The latest available statistics show that an average of 60,000 babies are born in Hong Kong each year, which means 60,000 women are taking up the role of being a mother either for the first time or once again.
For them, their babies’ health always comes first, and they nurture the infants with love and care all day every day.
According to a recent research, pregnant women in Asia exercise less regularly than those in other regions. Traditional Asians take the concept of tocolysis (inhibition of uterine contractions) very seriously. They believe pregnant women must always rest and reduce physical activities to the minimum.
In Hong Kong, many expectant mothers refuse to exercise right from the start of pregnancy for fear of harming their unborn children.
But such belief has been refuted by scientific researches on healthy pregnant women worldwide. It has been confirmed that exercise does not bring any negative impact on infants. On the contrary, regular and appropriate exercise benefits both the expectant mother and her baby.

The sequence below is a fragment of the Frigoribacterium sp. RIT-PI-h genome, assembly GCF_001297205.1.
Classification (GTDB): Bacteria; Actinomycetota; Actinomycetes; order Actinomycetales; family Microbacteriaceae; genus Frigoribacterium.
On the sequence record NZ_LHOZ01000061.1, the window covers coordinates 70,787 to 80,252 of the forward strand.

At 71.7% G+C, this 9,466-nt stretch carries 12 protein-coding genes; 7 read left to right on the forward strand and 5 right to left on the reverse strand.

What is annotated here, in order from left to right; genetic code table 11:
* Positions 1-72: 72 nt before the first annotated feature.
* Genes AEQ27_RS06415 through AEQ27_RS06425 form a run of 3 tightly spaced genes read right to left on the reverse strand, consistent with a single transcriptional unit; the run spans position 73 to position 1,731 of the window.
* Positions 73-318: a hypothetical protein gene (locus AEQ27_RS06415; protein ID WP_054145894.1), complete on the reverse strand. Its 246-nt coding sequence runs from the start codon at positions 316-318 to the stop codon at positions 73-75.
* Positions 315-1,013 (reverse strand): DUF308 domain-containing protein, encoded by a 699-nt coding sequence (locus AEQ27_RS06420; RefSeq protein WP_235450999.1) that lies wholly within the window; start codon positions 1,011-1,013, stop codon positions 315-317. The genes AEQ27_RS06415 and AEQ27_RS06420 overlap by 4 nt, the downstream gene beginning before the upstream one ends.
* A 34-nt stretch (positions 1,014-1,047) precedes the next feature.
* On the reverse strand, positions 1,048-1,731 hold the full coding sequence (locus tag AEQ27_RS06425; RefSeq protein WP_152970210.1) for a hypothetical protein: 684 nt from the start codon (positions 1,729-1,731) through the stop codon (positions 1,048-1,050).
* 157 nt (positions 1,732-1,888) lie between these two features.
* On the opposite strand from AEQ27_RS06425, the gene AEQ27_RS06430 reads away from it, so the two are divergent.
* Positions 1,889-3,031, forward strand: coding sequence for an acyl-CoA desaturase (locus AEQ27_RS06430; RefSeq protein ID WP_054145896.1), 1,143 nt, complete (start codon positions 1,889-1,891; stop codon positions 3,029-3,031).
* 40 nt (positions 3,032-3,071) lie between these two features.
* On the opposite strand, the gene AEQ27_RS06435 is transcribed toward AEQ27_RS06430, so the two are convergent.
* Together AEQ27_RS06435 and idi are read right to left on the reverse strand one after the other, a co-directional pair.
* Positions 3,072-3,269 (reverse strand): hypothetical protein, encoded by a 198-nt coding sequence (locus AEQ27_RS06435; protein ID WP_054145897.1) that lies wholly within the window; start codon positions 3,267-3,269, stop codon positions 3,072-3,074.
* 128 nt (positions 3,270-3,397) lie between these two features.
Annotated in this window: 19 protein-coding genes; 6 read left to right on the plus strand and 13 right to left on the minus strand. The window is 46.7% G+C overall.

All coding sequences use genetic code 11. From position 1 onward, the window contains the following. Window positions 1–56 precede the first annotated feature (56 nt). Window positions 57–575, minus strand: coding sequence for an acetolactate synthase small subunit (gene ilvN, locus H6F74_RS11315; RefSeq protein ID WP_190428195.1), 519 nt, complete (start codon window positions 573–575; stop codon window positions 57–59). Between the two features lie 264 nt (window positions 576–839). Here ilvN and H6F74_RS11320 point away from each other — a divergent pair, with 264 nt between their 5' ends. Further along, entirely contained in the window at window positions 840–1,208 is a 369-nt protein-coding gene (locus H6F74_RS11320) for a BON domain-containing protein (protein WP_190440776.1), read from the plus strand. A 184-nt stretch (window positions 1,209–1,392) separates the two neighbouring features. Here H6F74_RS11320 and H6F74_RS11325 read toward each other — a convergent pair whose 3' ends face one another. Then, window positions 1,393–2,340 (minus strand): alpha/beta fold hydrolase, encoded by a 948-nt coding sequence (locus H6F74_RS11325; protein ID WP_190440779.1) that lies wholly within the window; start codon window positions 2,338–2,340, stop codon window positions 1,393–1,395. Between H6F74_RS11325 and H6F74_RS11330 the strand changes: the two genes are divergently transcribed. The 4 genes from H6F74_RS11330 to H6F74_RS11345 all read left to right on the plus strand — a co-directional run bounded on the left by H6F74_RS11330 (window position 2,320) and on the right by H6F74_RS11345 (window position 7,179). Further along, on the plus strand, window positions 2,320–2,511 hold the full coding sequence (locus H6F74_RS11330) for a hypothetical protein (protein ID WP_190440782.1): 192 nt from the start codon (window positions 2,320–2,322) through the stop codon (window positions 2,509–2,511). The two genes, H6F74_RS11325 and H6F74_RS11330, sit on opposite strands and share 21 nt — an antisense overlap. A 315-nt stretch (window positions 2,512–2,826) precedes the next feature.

The American College of Obstetricians and Gynecologists recommends at least 150 minutes of moderate aerobic exercises each week for healthy pregnant women. Exercises of medium intensity can speed up breathing and heart rates. Simple activities such as walking and stretching also promote sweating.
The many benefits of workouts for pregnant women include strengthening the cardiopulmonary function, preventing gestational diabetes mellitus (glucose intolerance), high blood pressure and weight gain, controlling babies’ birth weight and lowering the risk of prolonged labor. In the long run, exercise prevents cardiovascular diseases and obesity-related illnesses.
Most mothers are too busy taking care of their newborn babies to attend to their own recovery. During the postnatal period, physical activities are as equally important as getting enough sleep and having a balanced diet. Stretching exercises can relieve backache which is common after giving birth, while pelvic floor exercises can prevent postnatal problems like incontinence and uterine prolapse.
A mother’s well-being is fundamental to the health and welfare of the child. Expectant mothers should not neglect their own health or follow conventional health care practices blindly. Those with questions about prenatal and postnatal workouts should consult medical professionals.
Irene Ip Chau-ngan, assistant lecturer of The Nethersole School of Nursing, Faculty of Medicine, The Chinese University of Hong Kong, is a co-author of this article.
This article appeared in the Hong Kong Economic Journal on Sept. 29
Translation by John Chui
[Chinese version 中文版]
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